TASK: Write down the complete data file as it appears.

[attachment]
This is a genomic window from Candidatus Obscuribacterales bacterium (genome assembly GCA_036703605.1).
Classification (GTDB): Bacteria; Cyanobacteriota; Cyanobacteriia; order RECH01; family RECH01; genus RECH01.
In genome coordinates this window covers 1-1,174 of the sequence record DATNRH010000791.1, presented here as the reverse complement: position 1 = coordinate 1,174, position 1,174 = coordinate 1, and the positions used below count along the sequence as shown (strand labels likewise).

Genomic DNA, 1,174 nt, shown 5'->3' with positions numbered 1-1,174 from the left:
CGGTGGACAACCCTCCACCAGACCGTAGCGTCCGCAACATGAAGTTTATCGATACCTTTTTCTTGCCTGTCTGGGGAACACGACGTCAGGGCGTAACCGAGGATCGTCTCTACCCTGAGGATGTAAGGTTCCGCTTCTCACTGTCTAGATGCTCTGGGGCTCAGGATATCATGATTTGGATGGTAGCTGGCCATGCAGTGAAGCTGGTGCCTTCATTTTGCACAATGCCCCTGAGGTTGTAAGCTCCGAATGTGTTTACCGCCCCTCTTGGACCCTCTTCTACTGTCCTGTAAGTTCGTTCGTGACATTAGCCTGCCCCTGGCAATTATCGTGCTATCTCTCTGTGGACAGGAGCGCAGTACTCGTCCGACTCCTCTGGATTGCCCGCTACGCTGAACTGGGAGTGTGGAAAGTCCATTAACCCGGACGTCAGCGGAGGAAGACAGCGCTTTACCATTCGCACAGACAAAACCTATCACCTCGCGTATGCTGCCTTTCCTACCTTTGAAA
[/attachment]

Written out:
This is a genomic window from Candidatus Obscuribacterales bacterium (genome assembly GCA_036703605.1).
Classification (GTDB): Bacteria; Cyanobacteriota; Cyanobacteriia; order RECH01; family RECH01; genus RECH01.
In genome coordinates this window covers 1-1,174 of the sequence record DATNRH010000791.1, presented here as the reverse complement: position 1 = coordinate 1,174, position 1,174 = coordinate 1, and the positions used below count along the sequence as shown (strand labels likewise).

Genomic DNA, 1,174 nt, shown 5'->3' with positions numbered 1-1,174 from the left:
CGGTGGACAACCCTCCACCAGACCGTAGCGTCCGCAACATGAAGTTTATCGATACCTTTTTCTTGCCTGTCTGGGGAACACGACGTCAGGGCGTAACCGAGGATCGTCTCTACCCTGAGGATGTAAGGTTCCGCTTCTCACTGTCTAGATGCTCTGGGGCTCAGGATATCATGATTTGGATGGTAGCTGGCCATGCAGTGAAGCTGGTGCCTTCATTTTGCACAATGCCCCTGAGGTTGTAAGCTCCGAATGTGTTTACCGCCCCTCTTGGACCCTCTTCTACTGTCCTGTAAGTTCGTTCGTGACATTAGCCTGCCCCTGGCAATTATCGTGCTATCTCTCTGTGGACAGGAGCGCAGTACTCGTCCGACTCCTCTGGATTGCCCGCTACGCTGAACTGGGAGTGTGGAAAGTCCATTAACCCGGACGTCAGCGGAGGAAGACAGCGCTTTACCATTCGCACAGACAAAACCTATCACCTCGCGTATGCTGCCTTTCCTACCTTTGAAA